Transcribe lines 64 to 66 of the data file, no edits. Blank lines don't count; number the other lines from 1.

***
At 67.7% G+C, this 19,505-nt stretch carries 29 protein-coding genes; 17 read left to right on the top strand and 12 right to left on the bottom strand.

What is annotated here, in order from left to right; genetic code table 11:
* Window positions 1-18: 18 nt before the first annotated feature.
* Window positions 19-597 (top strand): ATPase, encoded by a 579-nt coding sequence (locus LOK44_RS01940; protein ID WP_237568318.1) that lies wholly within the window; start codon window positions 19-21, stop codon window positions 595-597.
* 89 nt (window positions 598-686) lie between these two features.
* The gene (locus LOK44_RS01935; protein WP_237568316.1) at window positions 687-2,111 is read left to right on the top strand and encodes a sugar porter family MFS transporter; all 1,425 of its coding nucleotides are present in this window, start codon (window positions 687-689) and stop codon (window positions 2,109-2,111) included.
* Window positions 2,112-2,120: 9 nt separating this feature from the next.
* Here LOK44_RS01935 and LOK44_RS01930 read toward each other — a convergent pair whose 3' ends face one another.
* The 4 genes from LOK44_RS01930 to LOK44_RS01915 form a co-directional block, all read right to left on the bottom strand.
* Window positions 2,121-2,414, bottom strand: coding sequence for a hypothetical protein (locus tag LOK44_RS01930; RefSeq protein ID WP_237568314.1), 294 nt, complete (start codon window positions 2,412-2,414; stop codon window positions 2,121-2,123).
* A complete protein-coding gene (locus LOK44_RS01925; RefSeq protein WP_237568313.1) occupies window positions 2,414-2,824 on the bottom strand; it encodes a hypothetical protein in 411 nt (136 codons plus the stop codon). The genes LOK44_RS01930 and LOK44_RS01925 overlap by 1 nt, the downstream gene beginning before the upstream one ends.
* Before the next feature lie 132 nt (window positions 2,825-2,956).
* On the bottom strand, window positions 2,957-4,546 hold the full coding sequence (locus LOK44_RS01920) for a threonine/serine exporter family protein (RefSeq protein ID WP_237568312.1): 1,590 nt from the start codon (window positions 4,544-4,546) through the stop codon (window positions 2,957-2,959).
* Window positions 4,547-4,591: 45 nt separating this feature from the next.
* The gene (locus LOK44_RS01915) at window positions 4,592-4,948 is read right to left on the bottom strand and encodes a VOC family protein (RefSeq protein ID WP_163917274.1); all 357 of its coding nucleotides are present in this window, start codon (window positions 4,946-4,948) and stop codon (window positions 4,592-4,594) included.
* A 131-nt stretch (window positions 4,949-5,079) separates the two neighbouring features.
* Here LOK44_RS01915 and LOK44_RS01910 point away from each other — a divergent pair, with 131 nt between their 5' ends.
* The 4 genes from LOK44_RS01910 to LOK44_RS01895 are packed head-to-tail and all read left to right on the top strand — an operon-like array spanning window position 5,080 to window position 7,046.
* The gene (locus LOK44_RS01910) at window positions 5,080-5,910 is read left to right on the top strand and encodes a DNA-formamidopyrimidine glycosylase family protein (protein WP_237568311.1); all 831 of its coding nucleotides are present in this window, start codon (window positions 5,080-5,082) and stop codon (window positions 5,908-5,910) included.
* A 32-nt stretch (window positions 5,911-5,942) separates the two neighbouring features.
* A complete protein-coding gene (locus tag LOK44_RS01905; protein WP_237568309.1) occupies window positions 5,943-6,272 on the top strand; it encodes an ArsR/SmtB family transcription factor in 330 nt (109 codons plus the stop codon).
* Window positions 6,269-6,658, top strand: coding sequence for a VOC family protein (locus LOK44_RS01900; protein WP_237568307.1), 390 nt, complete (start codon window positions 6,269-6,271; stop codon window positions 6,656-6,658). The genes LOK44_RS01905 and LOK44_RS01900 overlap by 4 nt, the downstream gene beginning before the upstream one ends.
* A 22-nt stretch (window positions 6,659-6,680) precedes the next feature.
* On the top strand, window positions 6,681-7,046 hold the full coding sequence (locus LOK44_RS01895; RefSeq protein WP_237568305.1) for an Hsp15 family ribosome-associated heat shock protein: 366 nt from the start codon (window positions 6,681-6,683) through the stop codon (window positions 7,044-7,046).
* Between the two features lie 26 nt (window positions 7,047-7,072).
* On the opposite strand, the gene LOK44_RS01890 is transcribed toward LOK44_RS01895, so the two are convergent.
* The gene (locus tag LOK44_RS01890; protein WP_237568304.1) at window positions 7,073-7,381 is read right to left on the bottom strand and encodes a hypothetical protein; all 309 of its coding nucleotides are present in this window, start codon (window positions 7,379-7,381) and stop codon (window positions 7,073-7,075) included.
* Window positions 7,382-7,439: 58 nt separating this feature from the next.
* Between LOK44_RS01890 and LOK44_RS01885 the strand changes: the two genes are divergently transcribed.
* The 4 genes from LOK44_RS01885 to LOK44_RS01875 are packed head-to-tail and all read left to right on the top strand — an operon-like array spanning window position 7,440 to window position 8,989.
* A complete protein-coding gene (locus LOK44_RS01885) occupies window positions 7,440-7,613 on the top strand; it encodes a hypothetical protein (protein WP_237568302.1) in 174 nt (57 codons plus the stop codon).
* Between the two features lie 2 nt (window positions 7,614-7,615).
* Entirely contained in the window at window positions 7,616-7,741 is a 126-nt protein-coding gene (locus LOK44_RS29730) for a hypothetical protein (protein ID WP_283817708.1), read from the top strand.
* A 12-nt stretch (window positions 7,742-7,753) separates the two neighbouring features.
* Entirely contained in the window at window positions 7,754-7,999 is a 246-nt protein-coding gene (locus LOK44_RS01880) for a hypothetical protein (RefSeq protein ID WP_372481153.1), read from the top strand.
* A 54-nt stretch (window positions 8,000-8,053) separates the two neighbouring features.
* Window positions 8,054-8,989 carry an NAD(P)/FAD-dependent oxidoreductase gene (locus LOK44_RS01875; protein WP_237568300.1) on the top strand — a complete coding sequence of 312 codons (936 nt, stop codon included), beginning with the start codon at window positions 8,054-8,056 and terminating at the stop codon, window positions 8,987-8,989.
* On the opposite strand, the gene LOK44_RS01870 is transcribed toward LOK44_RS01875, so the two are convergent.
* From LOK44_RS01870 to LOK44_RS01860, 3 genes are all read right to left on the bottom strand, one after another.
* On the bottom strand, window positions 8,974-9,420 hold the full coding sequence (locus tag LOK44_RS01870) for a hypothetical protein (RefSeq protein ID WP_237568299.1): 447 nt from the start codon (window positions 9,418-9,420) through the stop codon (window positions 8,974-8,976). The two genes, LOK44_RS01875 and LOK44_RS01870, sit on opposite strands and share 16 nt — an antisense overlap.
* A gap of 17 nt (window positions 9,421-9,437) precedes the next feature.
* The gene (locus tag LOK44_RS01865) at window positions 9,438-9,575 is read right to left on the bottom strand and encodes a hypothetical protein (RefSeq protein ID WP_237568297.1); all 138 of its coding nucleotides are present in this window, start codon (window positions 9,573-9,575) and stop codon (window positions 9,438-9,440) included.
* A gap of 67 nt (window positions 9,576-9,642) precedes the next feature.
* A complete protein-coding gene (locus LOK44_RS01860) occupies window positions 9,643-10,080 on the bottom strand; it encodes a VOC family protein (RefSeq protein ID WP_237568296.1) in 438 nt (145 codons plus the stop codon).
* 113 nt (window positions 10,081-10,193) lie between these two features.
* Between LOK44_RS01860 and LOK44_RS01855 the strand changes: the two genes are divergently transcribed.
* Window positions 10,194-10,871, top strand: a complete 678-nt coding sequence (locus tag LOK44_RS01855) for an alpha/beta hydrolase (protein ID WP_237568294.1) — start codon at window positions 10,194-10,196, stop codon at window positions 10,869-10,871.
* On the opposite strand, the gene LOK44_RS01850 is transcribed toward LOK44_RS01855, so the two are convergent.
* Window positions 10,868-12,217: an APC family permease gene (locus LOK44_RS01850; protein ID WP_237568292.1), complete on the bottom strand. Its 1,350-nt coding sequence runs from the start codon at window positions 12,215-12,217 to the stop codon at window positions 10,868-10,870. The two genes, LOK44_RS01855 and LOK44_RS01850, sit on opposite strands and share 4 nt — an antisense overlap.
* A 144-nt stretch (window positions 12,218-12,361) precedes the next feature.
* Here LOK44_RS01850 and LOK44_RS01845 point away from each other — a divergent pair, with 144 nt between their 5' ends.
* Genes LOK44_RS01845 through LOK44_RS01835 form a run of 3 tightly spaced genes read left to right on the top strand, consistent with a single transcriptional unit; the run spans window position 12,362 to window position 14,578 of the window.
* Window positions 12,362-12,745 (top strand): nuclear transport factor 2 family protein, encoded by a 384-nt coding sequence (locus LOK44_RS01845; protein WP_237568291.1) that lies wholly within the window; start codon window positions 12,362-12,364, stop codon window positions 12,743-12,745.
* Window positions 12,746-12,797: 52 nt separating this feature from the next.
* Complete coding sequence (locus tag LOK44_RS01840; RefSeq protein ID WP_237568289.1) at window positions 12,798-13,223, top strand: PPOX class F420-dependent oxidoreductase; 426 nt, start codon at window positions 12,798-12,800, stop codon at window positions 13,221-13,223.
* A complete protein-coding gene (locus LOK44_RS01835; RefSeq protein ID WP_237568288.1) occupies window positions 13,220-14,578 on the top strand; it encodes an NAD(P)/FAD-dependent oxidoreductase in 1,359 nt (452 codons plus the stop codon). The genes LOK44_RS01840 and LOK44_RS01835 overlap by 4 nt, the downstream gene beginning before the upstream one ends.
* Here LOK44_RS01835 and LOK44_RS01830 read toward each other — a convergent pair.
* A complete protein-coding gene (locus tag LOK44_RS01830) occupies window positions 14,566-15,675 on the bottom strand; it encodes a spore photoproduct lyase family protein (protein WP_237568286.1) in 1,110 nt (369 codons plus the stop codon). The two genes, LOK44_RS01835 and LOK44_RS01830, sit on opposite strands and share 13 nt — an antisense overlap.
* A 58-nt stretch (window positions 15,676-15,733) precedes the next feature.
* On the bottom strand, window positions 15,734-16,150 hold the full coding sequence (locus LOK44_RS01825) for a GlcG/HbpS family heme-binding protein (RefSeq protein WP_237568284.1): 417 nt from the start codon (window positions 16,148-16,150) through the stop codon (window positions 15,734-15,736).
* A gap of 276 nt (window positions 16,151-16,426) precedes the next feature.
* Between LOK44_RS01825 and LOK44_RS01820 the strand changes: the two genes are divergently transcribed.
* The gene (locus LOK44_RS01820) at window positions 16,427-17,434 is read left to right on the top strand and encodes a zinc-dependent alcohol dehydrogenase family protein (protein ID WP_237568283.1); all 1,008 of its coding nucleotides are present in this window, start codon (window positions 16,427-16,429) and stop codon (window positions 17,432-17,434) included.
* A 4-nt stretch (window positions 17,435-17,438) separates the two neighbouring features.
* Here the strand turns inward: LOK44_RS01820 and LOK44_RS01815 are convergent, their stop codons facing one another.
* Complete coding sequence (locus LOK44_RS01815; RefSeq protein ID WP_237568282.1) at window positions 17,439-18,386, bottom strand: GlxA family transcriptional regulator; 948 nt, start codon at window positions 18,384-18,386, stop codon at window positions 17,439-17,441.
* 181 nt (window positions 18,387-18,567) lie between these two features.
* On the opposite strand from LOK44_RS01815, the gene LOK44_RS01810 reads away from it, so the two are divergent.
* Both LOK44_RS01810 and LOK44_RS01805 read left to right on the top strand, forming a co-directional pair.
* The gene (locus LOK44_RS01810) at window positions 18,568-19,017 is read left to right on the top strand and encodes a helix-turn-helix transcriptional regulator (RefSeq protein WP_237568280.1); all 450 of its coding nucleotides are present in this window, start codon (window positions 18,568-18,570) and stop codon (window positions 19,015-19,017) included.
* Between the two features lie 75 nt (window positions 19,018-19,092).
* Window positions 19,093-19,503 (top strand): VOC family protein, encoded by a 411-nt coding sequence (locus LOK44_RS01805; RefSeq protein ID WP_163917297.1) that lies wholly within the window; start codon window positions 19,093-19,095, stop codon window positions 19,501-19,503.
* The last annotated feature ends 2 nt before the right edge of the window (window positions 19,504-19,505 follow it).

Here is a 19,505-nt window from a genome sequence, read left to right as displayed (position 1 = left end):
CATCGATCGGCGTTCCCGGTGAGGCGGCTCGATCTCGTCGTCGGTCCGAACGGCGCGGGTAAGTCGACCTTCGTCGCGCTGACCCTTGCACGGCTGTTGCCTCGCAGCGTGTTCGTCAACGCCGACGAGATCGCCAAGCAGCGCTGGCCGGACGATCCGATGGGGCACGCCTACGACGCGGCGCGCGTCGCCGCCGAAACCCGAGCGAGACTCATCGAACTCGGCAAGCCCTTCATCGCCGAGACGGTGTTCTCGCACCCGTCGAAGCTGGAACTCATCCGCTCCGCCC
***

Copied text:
* A 4-nt stretch (window positions 17,435-17,438) separates the two neighbouring features.
* Here the strand turns inward: LOK44_RS01820 and LOK44_RS01815 are convergent, their stop codons facing one another.
* Complete coding sequence (locus LOK44_RS01815; RefSeq protein ID WP_237568282.1) at window positions 17,439-18,386, bottom strand: GlxA family transcriptional regulator; 948 nt, start codon at window positions 18,384-18,386, stop codon at window positions 17,439-17,441.